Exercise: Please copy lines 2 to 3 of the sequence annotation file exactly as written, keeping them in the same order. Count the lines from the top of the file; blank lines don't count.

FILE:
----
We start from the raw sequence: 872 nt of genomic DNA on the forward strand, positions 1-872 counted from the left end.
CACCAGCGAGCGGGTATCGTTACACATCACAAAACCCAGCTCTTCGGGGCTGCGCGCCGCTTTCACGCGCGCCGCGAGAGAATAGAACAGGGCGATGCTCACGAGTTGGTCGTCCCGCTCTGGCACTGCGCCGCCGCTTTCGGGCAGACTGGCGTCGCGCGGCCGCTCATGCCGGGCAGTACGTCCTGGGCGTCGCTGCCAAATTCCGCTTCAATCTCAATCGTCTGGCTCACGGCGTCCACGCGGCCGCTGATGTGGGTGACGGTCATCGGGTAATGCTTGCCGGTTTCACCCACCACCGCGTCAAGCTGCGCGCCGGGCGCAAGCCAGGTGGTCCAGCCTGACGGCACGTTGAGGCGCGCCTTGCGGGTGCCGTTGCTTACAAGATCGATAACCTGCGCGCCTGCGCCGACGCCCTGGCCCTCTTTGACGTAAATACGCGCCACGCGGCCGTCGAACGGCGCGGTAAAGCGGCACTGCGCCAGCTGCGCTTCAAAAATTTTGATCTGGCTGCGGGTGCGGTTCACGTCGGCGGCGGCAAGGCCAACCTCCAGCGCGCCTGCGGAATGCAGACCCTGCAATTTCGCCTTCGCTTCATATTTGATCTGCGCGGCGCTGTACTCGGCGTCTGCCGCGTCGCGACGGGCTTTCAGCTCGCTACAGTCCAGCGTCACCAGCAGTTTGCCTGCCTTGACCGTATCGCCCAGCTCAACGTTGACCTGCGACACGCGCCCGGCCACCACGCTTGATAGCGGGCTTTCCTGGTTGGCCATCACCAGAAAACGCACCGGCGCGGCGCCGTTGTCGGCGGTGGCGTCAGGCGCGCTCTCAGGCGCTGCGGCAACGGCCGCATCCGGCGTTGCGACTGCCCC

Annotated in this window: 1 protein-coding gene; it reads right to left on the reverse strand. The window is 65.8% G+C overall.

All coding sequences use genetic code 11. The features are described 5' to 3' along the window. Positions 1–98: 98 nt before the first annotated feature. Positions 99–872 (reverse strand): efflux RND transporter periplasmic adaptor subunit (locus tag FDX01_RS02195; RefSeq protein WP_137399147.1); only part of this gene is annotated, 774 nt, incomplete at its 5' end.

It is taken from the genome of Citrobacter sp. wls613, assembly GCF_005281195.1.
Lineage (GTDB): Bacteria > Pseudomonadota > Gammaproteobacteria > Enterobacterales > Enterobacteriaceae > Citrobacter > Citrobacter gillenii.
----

CACCAGCGAGCGGGTATCGTTACACATCACAAAACCCAGCTCTTCGGGGCTGCGCGCCGCTTTCACGCGCGCCGCGAGAGAATAGAACAGGGCGATGCTCACGAGTTGGTCGTCCCGCTCTGGCACTGCGCCGCCGCTTTCGGGCAGACTGGCGTCGCGCGGCCGCTCATGCCGGGCAGTACGTCCTGGGCGTCGCTGCCAAATTCCGCTTCAATCTCAATCGTCTGGCTCACGGCGTCCACGCGGCCGCTGATGTGGGTGACGGTCATCGGGTAATGCTTGCCGGTTTCACCCACCACCGCGTCAAGCTGCGCGCCGGGCGCAAGCCAGGTGGTCCAGCCTGACGGCACGTTGAGGCGCGCCTTGCGGGTGCCGTTGCTTACAAGATCGATAACCTGCGCGCCTGCGCCGACGCCCTGGCCCTCTTTGACGTAAATACGCGCCACGCGGCCGTCGAACGGCGCGGTAAAGCGGCACTGCGCCAGCTGCGCTTCAAAAATTTTGATCTGGCTGCGGGTGCGGTTCACGTCGGCGGCGGCAAGGCCAACCTCCAGCGCGCCTGCGGAATGCAGACCCTGCAATTTCGCCTTCGCTTCATATTTGATCTGCGCGGCGCTGTACTCGGCGTCTGCCGCGTCGCGACGGGCTTTCAGCTCGCTACAGTCCAGCGTCACCAGCAGTTTGCCTGCCTTGACCGTATCGCCCAGCTCAACGTTGACCTGCGACACGCGCCCGGCCACCACGCTTGATAGCGGGCTTTCCTGGTTGGCCATCACCAGAAAACGCACCGGCGCGGCGCCGTTGTCGGCGGTGGCGTCAGGCGCGCTCTCAGGCGCTGCGGCAACGGCCGCATCCGGCGTTGCGACTGCCCC

Annotated in this window: 1 protein-coding gene; it reads right to left on the reverse strand. The window is 65.8% G+C overall.